What the Quadrille Judge Looks For

Although the basic principles of dressage make for the best possible quadrille performance, judges acknowledge that it is very difficult for four horses and riders to perform “as one,” especially at the lower levels where the training is just getting started. It is even more difficult to assemble four horses that are at exactly the same level of training and ability, Therefore, your judge will have three PRIMARY considerations when evaluating movements:

  • Spacing — both longitudinal (one behind the other) and lateral (side-by-side) — within the group should stay the same. There is, however, no set, “correct” spaciong. Horses may be closer together or further apart depending on the experience of the group and the nature of the movements performed.
  • Synchrony reflects the team’s ability to perform with uniformity and precision as a group, whether changing direction or moving from one figure to another. Depending on the demands of the movement, the judge will look for transitions from one gait to another to be done successively at a certain point, or simultaneously as one.
  • Alignment — both longitudinal and lateral — is so very dependent on synchrony in the execution of movements and figures that the two are scored together in the Collective Marks.

These are the three considerations making up the judge’s “base score” for each movement. “Modifiers” (lesser considerations that can either enhance or diminish the base score):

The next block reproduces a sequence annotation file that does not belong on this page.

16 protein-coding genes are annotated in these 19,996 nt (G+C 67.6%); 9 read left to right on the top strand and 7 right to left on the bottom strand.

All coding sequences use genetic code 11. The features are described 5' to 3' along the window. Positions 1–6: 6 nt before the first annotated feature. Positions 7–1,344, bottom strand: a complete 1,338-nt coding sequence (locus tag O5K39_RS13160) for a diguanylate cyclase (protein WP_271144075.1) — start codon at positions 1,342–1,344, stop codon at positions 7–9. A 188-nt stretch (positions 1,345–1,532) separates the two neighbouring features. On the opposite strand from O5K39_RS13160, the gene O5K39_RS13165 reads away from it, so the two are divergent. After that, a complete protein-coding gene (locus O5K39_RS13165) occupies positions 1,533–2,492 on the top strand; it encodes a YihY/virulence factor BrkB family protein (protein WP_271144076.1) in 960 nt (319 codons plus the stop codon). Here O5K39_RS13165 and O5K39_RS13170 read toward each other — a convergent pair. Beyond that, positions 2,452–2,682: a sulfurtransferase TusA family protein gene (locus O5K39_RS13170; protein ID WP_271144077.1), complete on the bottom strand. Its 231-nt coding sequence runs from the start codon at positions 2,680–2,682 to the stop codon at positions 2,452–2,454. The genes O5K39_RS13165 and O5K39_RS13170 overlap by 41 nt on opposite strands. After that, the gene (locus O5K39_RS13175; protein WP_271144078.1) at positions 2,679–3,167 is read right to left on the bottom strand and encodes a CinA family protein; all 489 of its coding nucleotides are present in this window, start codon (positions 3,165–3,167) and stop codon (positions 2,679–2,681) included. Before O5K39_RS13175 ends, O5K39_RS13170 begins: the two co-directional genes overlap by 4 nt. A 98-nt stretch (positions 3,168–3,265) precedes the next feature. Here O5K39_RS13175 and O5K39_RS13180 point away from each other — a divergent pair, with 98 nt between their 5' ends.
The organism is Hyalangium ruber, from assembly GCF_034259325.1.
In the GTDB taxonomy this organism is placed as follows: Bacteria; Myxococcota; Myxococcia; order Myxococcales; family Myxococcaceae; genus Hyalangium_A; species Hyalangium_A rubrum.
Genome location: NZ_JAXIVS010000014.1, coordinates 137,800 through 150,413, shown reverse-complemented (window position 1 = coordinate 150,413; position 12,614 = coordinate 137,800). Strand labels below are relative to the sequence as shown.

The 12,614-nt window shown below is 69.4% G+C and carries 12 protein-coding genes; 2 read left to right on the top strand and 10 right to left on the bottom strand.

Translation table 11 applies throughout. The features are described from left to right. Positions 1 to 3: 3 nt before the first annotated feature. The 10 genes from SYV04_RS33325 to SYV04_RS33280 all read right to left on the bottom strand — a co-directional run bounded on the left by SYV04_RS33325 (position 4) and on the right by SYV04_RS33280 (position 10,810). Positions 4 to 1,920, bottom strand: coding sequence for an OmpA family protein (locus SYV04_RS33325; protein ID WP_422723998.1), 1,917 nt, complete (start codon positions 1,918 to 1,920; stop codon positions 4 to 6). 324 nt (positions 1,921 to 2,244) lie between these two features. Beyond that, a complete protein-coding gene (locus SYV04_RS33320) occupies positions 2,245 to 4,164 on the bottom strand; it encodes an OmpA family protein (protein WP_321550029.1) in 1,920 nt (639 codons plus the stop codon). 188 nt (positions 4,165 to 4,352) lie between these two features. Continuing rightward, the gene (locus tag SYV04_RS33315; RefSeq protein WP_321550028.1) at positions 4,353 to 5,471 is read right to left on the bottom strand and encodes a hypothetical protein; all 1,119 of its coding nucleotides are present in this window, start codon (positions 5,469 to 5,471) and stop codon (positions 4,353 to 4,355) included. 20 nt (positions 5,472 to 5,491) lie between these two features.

• Impulsion — the degree of energy adequate for the level — can have an overall impact on the performance. If a movement is “sluggish,” the judge may deduct one-half point to a point from the base score. If the entire performance is sluggish, it will be reflected in the Collective Marks as well. If impulsion is outstanding — the horses move equally energetically forward — it can enhance the base score of each movement and be reflected in the Collective Marks.
  • Submission — the degree of acceptance of the riders’ aids, adequate for the level — is not a major concern in a dressage, strictly “on the bit” sense. If the team’s submission to the aids as a whole is unacceptable, it could result in the loss of a point per movement and the Collective Mark for Submission will be low. If all horses are very well connected, it will certainly add to the base movement scores and result in a better Submission score in the Collective Marks.
  • Disobedience that is pervasive with one or more horses, or continues to disrupt a number of movements, will be reflected not only in lowered scores for those movements, but in the Submission score for the Collective Marks. An isolated incidence of shying (a dog runs across the arena, say) with quick recovery and no effect on ensuing movements, or one horse jigging all through the walk movement, will cost the team a point for that movement, but will not be reflected in the Collectives.
  • Performance as a Group considers the group’s ability as a team to perform the required movements with a uniform quality and in a harmonious, cooperative manner. For example, the trot can be ridden rising or sitting, but whichever is selected the whole team must be consistent. If, however, some rise and some sit, only the Performance as a Group Collective Mark will be affected. If some members of the group pick up the canter when called for, and others don?’t that movement’s score will be affected negatively, as will the Collective score.